The Denison Police Department announced Tuesday that two of its lieutenants were among the most recent graduates of the Leadership Command College. The program is taught through a consortium of Texas universities and provides law enforcement administrators with skills that can be used to effectively manage their agencies and officers.
Lt. Paul Neumann and Lt. Fred Tillman, who’s combined law enforcement experience totals nearly 40 years, completed the program as members of the Command College’s 80th graduating class. In a news release distributed Tuesday, the department said less than 3 percent of the 77, 712 law enforcement officers in Texas have graduated from the program.
“It was a grueling nine-week experience where we interacted with some really energetic and knowledgeable scholars from A&M, Texas Woman’s University and, of course, Sam Houston State University,” Neumann said. “Along with that, the curriculum was demanding, but the interactions that we were able to have with leaders from other agencies was invaluable.”
The program was founded by the Bill Blackwood Law Enforcement Management Institute of Texas in 1987 and is broken into three, three-week modules. The curriculum focuses on leadership skills, professional ethics and integrity, as well as communications, personnel management, current criminal justice system issues and domestic and international crime. Officers are also given the chance to study specialized topics of their choosing.
“There were many facets to our training,” Tillman said. “Everything from counterterrorism to organizational theory.”
Tillman said as the program’s name the might suggest, leadership was highly emphasized, but particularly so among new officers who enter might enter with mindsets and experience that differ from more senior department leaders.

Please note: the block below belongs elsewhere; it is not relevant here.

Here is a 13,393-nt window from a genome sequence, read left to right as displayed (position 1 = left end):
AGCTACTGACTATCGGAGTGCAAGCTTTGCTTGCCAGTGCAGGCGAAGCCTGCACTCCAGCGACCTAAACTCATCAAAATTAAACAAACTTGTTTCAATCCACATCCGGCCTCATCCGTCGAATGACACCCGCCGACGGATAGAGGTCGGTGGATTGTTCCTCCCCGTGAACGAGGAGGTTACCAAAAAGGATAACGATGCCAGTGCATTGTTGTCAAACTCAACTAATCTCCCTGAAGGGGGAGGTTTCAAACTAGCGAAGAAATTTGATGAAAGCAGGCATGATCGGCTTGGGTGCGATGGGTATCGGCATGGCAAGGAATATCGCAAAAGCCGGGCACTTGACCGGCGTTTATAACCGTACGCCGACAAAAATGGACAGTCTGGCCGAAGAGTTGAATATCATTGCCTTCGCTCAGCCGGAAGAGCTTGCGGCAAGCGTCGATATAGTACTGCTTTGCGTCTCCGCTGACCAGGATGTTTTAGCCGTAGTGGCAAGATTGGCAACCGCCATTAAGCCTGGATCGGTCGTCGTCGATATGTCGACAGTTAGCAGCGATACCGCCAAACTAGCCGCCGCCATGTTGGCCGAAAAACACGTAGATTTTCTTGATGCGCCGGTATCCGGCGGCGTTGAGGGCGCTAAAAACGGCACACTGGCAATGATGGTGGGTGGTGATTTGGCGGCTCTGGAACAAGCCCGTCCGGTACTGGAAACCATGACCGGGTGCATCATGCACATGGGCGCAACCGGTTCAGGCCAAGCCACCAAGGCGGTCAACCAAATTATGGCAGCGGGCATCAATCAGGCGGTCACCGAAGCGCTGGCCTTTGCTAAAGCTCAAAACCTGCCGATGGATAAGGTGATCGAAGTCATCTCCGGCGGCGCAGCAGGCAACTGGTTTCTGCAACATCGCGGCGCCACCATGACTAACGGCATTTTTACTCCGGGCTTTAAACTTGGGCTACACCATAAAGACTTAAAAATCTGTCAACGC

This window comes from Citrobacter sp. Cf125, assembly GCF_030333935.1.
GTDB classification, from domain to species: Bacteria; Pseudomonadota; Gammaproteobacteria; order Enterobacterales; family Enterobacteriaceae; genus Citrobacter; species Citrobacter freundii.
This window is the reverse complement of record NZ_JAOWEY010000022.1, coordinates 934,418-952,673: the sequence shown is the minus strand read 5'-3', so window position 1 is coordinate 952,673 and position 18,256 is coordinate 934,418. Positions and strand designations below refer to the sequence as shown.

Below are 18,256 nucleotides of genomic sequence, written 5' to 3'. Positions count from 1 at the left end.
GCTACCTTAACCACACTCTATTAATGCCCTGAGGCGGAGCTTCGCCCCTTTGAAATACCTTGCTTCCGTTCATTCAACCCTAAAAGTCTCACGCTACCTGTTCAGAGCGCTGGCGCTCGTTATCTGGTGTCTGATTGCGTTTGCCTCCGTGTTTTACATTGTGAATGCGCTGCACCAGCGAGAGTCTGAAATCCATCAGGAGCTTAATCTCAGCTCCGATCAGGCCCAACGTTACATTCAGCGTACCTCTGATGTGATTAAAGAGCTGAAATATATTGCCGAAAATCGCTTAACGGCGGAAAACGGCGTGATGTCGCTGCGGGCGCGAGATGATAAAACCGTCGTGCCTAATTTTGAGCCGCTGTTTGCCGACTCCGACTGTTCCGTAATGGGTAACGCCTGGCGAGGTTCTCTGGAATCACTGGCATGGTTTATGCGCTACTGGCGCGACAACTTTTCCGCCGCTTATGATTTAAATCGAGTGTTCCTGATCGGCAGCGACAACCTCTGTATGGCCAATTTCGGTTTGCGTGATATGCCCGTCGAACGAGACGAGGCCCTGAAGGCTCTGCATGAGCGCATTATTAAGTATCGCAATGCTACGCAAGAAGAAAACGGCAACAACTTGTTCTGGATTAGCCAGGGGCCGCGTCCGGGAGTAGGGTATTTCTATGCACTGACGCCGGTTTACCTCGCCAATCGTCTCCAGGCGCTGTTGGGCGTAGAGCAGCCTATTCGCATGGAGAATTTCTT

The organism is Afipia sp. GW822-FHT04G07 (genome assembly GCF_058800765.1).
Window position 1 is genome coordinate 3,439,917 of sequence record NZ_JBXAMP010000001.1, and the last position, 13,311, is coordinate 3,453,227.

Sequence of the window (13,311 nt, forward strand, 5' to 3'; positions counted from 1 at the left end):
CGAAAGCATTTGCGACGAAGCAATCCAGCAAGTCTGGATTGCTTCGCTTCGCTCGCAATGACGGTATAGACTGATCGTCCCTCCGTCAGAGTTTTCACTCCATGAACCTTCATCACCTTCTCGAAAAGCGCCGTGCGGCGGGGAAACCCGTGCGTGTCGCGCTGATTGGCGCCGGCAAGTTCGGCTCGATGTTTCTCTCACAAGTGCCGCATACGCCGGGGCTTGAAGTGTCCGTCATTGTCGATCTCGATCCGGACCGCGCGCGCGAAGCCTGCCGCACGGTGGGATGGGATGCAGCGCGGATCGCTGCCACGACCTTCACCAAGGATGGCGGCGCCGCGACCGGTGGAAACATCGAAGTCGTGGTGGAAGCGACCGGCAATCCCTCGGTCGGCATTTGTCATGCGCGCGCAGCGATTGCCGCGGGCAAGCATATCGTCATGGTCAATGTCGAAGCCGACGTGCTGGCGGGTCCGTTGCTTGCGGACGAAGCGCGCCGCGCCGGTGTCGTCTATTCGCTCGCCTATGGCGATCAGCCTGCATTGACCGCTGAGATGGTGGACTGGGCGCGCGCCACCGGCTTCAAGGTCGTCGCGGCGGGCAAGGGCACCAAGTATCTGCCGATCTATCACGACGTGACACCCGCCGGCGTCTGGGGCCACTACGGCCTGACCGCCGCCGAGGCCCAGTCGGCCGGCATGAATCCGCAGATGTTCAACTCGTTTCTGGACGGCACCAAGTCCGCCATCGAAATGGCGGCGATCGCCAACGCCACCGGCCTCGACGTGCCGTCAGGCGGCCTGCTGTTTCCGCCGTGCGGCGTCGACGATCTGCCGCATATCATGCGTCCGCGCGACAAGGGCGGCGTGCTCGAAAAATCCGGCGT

“Strong leadership is absolutely crucial, especially in the future,” Tillman said. “With the come up of a new generation of officers, we have to find ways to effectively lead them, to help them self actualize, and ensure that the community they serve is getting the most out of their public safety professionals.”
Neumann said the emphasis on leading younger officers reinforced the value of technology to him as a means of both relating to officers and directing them.
“The biggest difference is probably the fact that they’re so technology savvy,” Neumann said of newer officers. “We came in with paper and then the computer. But you have to adjust.”
Both Tillman and Neumann said they were glad to have completed the program and would use the skills and knowledge they gained to better themselves and their fellow officers.
“If you don’t have good leadership, you don’t have a constructive department,” Neumann said. “Leadership is not leading from in front, it’s leading from behind. You have to set a standard, give the tools to the individuals that you supervise and let them go to work. You’re there for support, you’re there for guidance.”